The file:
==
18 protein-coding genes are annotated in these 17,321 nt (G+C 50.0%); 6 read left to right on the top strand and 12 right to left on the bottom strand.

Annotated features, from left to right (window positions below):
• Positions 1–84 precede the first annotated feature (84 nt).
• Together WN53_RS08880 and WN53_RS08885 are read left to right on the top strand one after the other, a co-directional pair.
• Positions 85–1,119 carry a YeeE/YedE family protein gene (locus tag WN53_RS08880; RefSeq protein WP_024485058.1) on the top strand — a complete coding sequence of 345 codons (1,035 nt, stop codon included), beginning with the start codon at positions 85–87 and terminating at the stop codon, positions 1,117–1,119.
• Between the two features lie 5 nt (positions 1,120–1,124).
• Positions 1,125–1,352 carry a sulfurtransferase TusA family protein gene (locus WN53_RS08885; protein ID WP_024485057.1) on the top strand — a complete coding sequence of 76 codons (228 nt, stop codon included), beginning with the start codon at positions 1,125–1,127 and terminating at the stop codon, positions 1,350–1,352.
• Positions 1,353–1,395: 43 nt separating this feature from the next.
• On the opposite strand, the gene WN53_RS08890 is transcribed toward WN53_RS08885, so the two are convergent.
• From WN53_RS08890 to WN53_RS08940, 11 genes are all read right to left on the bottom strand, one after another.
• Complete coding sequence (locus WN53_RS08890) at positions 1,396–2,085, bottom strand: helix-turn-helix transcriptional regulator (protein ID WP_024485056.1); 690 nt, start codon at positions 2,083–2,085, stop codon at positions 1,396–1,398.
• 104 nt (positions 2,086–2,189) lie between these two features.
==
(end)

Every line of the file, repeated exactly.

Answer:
18 protein-coding genes are annotated in these 17,321 nt (G+C 50.0%); 6 read left to right on the top strand and 12 right to left on the bottom strand.

Annotated features, from left to right (window positions below):
• Positions 1–84 precede the first annotated feature (84 nt).
• Together WN53_RS08880 and WN53_RS08885 are read left to right on the top strand one after the other, a co-directional pair.
• Positions 85–1,119 carry a YeeE/YedE family protein gene (locus tag WN53_RS08880; RefSeq protein WP_024485058.1) on the top strand — a complete coding sequence of 345 codons (1,035 nt, stop codon included), beginning with the start codon at positions 85–87 and terminating at the stop codon, positions 1,117–1,119.
• Between the two features lie 5 nt (positions 1,120–1,124).
• Positions 1,125–1,352 carry a sulfurtransferase TusA family protein gene (locus WN53_RS08885; protein ID WP_024485057.1) on the top strand — a complete coding sequence of 76 codons (228 nt, stop codon included), beginning with the start codon at positions 1,125–1,127 and terminating at the stop codon, positions 1,350–1,352.
• Positions 1,353–1,395: 43 nt separating this feature from the next.
• On the opposite strand, the gene WN53_RS08890 is transcribed toward WN53_RS08885, so the two are convergent.
• From WN53_RS08890 to WN53_RS08940, 11 genes are all read right to left on the bottom strand, one after another.
• Complete coding sequence (locus WN53_RS08890) at positions 1,396–2,085, bottom strand: helix-turn-helix transcriptional regulator (protein ID WP_024485056.1); 690 nt, start codon at positions 2,083–2,085, stop codon at positions 1,396–1,398.
• 104 nt (positions 2,086–2,189) lie between these two features.